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Mitigating osteonecrosis of the jaw (ONJ) through preventive dental care and understanding of risk factors

Wan JT1Sheeley DM1Somerman MJ1,2Lee JS1.

Bone Res. 2020 Mar 11;8:14. doi: 10.1038/s41413-020-0088-1. eCollection 2020.


It is well established that alterations in phosphate metabolism have a profound effect on hard and soft tissues of the oral cavity. The present-day clinical form of osteonecrosis of the jaw (ONJ) was preceded by phosphorus necrosis of the jaw, ca. 1860. The subsequent removal of yellow phosphorus from matches in the early 20th century saw a parallel decline in «phossy jaw» until the early 2000s, when similar reports of unusual jaw bone necrosis began to appear in the literature describing jaw necrosis in patients undergoing chemotherapy and concomitant steroid and bisphosphonate treatment. Today, the potential side effect of ONJ associated with medications that block osteoclast activity (antiresorptive) is well known, though the mechanism remains unclear and the management and outcomes are often unsatisfactory. Much of the existing literature has focused on the continuing concerns of appropriate use of bisphosphonates and other antiresorptive medications, the incomplete or underdeveloped research on ONJ, and the use of drugs with anabolic potential for treatment of osteoporosis. While recognizing that ONJ is a rare occurrence and ONJ-associated medications play an important role in fracture risk reduction in osteoporotic patients, evidence to date suggests that health care providers can lower the risk further by dental evaluations and care prior to initiating antiresorptive therapies and by monitoring dental health during and after treatment. This review describes the current clinical management guidelines for ONJ, the critical role of dental-medical management in mitigating risks, and the current understanding of the effects of predominantly osteoclast-modulating drugs on bone homeostasis.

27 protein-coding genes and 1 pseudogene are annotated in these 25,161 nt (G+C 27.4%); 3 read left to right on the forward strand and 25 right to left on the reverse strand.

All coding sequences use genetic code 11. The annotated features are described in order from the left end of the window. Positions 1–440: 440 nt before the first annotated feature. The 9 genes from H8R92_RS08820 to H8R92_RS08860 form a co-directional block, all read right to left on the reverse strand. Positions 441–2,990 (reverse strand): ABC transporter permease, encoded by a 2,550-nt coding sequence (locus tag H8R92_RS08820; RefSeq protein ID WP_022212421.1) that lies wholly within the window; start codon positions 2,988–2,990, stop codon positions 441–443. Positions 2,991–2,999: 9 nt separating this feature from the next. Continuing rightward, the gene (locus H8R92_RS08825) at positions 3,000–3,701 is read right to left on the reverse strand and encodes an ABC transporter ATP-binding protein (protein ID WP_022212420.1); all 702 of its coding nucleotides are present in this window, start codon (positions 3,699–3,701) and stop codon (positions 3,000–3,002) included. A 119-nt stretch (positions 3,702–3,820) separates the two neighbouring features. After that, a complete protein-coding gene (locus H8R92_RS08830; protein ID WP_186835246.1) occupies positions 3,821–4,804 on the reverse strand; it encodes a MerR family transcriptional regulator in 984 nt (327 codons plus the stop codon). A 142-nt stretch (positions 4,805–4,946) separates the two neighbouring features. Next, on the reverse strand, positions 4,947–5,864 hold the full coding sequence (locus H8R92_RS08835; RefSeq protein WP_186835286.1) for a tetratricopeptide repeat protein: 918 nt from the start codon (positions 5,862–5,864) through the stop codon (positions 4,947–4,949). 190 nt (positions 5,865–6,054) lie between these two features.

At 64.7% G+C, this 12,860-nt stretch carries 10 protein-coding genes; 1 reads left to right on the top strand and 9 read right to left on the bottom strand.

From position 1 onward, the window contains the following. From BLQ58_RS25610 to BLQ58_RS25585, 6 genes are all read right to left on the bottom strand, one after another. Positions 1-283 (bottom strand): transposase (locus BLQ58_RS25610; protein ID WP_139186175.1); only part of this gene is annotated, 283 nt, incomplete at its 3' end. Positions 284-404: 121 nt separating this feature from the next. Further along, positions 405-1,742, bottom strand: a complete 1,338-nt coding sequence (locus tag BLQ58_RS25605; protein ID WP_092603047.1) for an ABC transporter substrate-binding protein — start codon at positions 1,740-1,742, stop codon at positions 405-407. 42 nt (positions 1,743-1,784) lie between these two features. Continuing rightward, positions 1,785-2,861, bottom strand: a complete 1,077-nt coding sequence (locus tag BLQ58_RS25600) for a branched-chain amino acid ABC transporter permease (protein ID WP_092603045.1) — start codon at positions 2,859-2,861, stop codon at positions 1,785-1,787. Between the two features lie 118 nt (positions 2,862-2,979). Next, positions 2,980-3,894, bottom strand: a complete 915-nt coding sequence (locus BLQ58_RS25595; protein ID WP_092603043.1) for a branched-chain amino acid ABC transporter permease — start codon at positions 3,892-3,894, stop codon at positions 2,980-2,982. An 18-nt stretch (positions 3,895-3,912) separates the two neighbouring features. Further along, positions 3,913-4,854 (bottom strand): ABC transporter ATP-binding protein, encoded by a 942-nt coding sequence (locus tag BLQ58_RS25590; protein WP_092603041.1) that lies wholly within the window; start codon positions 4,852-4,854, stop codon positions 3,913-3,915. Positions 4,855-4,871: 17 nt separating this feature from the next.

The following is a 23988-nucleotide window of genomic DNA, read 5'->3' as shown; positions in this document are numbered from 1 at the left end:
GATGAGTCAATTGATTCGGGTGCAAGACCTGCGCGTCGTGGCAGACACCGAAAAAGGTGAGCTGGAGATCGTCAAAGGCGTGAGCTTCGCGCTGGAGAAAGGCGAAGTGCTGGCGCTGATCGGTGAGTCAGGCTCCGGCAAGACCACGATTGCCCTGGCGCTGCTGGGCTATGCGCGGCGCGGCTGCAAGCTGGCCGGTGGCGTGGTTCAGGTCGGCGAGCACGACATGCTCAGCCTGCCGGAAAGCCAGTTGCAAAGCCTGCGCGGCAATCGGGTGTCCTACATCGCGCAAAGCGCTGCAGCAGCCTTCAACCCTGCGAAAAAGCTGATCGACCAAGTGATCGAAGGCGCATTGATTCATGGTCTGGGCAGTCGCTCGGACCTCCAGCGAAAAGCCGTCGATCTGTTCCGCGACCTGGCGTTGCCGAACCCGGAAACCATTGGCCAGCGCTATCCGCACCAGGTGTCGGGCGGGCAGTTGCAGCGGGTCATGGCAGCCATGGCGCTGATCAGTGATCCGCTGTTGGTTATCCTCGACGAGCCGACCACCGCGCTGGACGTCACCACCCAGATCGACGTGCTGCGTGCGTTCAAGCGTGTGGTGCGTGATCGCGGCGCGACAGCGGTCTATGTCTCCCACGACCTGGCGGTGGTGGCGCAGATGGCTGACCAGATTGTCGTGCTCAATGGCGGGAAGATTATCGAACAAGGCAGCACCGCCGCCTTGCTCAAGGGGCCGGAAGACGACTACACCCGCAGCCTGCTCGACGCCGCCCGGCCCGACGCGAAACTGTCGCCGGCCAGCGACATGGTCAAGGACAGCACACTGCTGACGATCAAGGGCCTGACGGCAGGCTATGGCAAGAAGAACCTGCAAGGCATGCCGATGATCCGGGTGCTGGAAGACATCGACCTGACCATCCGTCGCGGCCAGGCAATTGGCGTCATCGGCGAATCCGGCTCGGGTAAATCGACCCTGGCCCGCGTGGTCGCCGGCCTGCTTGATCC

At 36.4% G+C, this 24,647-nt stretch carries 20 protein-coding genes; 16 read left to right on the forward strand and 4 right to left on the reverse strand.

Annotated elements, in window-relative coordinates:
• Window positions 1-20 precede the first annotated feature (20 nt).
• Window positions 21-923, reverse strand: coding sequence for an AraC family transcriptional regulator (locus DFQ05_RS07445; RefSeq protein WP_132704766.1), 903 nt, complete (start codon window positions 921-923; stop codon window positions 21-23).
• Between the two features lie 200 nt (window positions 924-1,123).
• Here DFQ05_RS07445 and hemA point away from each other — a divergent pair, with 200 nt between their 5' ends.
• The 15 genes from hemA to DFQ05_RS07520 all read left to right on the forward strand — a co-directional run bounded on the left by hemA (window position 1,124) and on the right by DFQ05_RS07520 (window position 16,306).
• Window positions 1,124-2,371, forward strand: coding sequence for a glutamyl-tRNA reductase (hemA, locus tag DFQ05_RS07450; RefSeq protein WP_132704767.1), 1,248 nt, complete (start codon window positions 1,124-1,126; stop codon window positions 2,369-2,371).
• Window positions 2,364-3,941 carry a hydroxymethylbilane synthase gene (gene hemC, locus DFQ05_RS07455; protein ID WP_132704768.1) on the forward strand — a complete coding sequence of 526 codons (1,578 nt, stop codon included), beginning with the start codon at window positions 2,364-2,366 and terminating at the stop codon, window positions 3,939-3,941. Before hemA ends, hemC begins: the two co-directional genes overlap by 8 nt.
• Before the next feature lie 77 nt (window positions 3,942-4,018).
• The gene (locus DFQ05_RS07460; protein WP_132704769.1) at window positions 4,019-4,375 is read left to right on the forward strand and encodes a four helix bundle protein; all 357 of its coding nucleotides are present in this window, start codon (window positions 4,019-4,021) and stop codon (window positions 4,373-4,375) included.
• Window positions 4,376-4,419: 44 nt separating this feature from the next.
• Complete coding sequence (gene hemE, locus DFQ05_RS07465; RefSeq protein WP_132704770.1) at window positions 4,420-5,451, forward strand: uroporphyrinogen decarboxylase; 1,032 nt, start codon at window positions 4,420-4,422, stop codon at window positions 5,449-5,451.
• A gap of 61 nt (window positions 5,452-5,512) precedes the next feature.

MRONJ is a rare but potentially devastating side effect of antiresorptive therapy. The unique physiology of craniofacial bones appears to contribute to the increased concentration of BP in this location versus other skeletal tissues and is dependent upon administration route and dosing. In vitro experiments at the cellular level complement these clinical observations and have revealed part of the mechanism. The etiology is complex and remains unclear, and may involve the immune, nervous, skeletal, and vascular systems, coupled with one’s microbiome. The risk for MRONJ is multifactorial and the vast majority of cases include trauma or injury to the jaw bones, particularly dentoalveolar surgery. Oral infection and inflammation and medical comorbidities are significant risk factors for ONJ and are key contributors to initiation and progression of the disease. Through dental evaluations and management of the patient by the health care provider team before drug therapy, during, and long term, the risk of developing ONJ can be reduced significantly thereby increasing patient compliance and improving clinical outcomes.